“It’s particularly valuable for people who are probably falling through the cracks within our traditional mental health services,” explains the clinical neuroscientist. “And men. We know that men aren’t particularly good at talking about mental health issues, and it’s often easier to have those difficult conversations in this environment rather than sitting across from a psychologist in a room with fluorescent lighting.”

Another group of people that surf therapy has been found to have a significant positive effect on is war veterans and first responders.

“The culture of those communities can be tough. You’re taught not to let your emotions get a hold of you, which leads to people shutting down, and in some cases, thinking about self harm and suicide,” says Ward.

According to recent statistics from the Australian Institute of Health and Welfare, men who leave the Australian Defence Force for involuntary medical reasons (such as PTSD) are three times as likely to die by suicide than those who leave voluntarily. Data compiled for the Royal Commission into Defence and Veteran Suicide, which is expected to publish its findings next year, also found that ex-serving males are 27 per cent more likely to die by suicide than Australian males in general.

“Because of the extraordinary situations they’ve been in and the things they’ve seen, there can be a lack of trust towards traditional therapists, because they might think: ‘how’s the therapist going to help me when they’ve never experienced what I’ve been through?’” explains Ward. “But by bringing those people together in that kind of shared experience, we’ve found there’s more of a willingness to open up.”

“Surfing is very applicable to an Australian environment, but how do we make sure that First Nations communities have access, for example? And how do we make sure people living away from the coast can participate?”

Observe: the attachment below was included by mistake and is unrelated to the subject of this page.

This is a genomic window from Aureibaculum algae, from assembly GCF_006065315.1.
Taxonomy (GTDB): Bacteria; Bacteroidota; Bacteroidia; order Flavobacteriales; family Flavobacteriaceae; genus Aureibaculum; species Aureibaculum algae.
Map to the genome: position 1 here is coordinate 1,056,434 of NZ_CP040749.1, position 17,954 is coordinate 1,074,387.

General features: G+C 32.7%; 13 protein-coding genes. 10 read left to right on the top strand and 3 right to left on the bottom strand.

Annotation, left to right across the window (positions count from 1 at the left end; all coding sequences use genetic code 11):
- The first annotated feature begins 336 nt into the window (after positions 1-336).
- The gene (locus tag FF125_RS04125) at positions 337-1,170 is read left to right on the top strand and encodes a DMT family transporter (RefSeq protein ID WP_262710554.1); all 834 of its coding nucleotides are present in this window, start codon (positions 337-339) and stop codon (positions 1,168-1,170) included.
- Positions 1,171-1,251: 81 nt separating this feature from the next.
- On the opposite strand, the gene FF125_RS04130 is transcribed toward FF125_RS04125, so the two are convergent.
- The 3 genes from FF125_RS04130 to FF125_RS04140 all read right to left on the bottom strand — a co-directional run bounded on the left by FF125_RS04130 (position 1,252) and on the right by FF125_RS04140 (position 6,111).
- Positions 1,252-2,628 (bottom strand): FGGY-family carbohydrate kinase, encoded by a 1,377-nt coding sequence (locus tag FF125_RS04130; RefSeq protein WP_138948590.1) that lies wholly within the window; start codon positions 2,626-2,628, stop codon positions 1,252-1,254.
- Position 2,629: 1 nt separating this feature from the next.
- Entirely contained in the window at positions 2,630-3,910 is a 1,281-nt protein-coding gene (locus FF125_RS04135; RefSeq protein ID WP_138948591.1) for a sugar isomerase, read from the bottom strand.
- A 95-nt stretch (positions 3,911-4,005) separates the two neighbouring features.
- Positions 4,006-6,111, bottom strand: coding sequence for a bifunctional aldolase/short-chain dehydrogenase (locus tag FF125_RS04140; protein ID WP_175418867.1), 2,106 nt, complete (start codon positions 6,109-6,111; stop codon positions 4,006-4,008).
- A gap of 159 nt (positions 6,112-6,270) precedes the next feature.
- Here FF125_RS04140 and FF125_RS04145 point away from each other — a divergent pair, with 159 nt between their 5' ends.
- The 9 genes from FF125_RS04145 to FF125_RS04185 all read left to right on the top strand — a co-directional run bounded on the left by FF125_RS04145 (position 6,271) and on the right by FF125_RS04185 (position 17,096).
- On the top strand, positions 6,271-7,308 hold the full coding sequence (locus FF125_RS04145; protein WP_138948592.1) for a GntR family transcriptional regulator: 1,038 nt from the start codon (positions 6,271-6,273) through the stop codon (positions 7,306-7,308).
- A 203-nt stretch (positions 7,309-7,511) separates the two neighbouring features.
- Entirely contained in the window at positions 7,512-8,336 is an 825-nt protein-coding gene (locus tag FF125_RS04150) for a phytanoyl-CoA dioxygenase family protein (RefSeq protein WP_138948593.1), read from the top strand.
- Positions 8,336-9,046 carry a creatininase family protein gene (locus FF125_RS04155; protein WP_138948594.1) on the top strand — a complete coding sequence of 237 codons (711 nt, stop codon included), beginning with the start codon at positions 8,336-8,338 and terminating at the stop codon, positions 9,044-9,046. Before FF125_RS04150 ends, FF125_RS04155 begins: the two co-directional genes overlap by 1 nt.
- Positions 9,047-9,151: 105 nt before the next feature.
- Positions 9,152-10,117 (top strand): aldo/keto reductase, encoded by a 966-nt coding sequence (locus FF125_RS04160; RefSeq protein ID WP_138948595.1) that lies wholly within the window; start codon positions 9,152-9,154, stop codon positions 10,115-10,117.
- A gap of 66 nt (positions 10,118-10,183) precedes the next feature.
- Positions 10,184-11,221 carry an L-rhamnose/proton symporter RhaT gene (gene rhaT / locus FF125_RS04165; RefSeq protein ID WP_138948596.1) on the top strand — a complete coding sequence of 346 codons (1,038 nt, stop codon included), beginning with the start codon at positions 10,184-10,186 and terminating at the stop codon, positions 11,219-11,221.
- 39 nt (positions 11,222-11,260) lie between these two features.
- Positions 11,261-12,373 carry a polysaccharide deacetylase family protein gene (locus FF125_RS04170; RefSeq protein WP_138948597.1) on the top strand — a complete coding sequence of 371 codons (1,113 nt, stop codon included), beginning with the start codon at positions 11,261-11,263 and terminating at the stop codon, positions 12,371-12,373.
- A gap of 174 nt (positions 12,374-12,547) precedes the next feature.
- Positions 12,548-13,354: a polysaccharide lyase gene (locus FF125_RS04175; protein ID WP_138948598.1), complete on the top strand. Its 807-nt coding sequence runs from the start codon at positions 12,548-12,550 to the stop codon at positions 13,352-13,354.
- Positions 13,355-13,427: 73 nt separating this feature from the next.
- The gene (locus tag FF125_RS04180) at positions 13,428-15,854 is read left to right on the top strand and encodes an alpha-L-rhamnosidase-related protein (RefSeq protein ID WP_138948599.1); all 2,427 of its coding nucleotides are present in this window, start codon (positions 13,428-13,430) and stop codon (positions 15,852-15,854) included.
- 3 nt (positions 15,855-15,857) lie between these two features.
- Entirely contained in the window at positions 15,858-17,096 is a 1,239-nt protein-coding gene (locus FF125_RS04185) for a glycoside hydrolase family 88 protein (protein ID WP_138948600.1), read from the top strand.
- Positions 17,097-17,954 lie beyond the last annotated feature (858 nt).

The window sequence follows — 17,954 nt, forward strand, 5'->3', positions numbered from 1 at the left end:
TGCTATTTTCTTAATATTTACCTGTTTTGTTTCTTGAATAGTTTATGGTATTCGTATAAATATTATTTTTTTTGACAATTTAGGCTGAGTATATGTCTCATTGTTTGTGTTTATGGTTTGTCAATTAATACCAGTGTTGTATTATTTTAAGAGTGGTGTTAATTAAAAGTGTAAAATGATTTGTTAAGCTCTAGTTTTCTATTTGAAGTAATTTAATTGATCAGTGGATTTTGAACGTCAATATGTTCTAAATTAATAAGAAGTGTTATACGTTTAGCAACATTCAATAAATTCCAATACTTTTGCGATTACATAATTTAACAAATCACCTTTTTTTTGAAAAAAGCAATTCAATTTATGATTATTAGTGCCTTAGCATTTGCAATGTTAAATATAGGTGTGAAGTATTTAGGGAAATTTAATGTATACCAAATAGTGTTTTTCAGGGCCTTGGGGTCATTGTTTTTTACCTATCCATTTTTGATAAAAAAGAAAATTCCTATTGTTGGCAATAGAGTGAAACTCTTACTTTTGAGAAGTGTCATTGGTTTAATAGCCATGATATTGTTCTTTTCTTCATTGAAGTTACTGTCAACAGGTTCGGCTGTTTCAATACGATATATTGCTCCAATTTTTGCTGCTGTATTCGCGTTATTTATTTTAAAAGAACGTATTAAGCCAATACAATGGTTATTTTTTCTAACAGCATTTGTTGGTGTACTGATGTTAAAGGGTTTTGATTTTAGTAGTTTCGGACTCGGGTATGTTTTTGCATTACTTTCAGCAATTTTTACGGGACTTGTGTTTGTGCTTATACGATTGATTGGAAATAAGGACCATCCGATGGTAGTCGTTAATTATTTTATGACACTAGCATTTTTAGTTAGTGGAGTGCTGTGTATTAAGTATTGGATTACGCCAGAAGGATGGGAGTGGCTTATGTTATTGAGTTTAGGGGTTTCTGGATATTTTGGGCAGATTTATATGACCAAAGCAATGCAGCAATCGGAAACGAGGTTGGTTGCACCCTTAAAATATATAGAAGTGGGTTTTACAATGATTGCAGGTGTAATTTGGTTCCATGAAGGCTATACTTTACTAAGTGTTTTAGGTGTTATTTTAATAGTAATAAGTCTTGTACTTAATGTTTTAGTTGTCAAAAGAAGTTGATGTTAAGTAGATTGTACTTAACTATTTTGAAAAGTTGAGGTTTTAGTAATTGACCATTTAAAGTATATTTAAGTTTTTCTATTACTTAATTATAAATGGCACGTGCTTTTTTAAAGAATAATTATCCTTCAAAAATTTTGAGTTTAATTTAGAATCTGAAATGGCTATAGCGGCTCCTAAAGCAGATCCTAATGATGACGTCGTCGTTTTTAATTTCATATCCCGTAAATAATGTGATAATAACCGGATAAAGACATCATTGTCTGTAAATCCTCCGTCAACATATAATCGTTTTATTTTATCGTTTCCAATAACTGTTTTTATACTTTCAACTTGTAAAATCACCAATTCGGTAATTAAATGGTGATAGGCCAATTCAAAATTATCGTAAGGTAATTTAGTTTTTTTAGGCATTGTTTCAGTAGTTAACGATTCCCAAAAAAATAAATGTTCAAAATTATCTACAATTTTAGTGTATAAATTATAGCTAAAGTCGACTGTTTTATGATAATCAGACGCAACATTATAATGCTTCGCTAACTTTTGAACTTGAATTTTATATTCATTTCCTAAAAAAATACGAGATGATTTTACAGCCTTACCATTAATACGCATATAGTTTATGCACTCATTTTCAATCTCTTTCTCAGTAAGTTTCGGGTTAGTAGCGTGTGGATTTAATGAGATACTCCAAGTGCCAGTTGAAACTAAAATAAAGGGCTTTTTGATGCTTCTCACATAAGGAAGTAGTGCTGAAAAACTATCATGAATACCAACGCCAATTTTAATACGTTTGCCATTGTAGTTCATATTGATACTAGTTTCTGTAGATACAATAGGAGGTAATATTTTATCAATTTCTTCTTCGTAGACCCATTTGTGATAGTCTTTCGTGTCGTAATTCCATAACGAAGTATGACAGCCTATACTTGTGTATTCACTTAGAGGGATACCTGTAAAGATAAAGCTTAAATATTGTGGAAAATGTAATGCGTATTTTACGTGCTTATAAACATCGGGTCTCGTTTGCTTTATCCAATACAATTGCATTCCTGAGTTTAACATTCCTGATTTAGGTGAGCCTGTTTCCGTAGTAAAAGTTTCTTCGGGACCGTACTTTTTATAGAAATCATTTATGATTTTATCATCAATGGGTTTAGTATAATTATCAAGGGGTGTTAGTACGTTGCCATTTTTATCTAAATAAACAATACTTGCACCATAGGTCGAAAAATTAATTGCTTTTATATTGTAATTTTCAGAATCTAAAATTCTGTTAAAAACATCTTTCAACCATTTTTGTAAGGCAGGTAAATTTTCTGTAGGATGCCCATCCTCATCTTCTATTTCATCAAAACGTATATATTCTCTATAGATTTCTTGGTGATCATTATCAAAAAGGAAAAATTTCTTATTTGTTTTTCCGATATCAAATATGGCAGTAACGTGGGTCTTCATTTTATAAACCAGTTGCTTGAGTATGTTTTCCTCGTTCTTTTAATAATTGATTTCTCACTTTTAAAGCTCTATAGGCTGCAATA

To date, a large majority of studies into the efficacy of surf therapy have been based on anecdotal evidence. “While it’s powerful to have somebody’s individual testimony saying, ‘Look, this really helped me a lot’, for the people who are looking at funding interventions to improve health, they want to see data,” says Ward. He’s currently planning a study that looks into brain imaging before and after a Waves of Wellness program. “What we don’t have enough evidence about is whether we understand the mechanisms that underlie the positive benefits. Are there actual changes in the way our brain works as a consequence of surfing?”

Another big focus is to make the programs accessible to a more diverse group of people, from a geographic, ethnic and socio-economic standpoint. Professor Ward is also a founding member of the International Surf Therapy Organisation, and says equity, diversity and inclusion were big focuses at the most recent conference. “Surfing is very applicable to an Australian environment, but how do we make sure that First Nations communities have access, for example? And how do we make sure people living away from the coast can participate?”

Surfing can also help people dealing with loneliness, grief and other major life upheavals, as well as anyone looking for a greater sense of happiness and connection—which we could all benefit from. Waves of Wellness also runs a more casual six-week program that’s open to men and women from the wider community who are interested in meeting new people, improving their mental fitness, and, of course, learning to surf. Similarly, Cronulla Surfing Academy runs lessons for anyone and everyone. “We’ve got ladies classes, micro-grom classes… We’ve got 70-year-olds out there learning to surf,” says Johnston.

In the not too distant future, Ward and his colleagues are hopeful that surf therapy will be picked up as a complementary therapy by private insurers, and one day added as a Medicare benefit item. “There’s a lot of hoops to jump through to get to that point, but I do think that kind of legitimacy is absolutely possible.

“In society, we’re doing a good job with raising awareness of mental health, but I want to put it into action,” says Johnston. “I think it’s important to point out that surfing is something we can introduce to our lives at any age and enjoy at any level, whether we’re beginner or advanced. I know it can be daunting for people to look at surfing, and it is a big deal to give someone that’s not an avid beach user an eight-foot board, teach them how to carry it, paddle out and stand up correctly in one moment… But there’s a lot more to it than that,” he adds.

“Just by showing up to the beach and turning up for your lesson, you’re doing something good for yourself. And if you surf well, that’s a bonus.”


How you can use the many benefits of meditation to master mindfulness

Walking towards the future: Sydney urged to adopt car-free days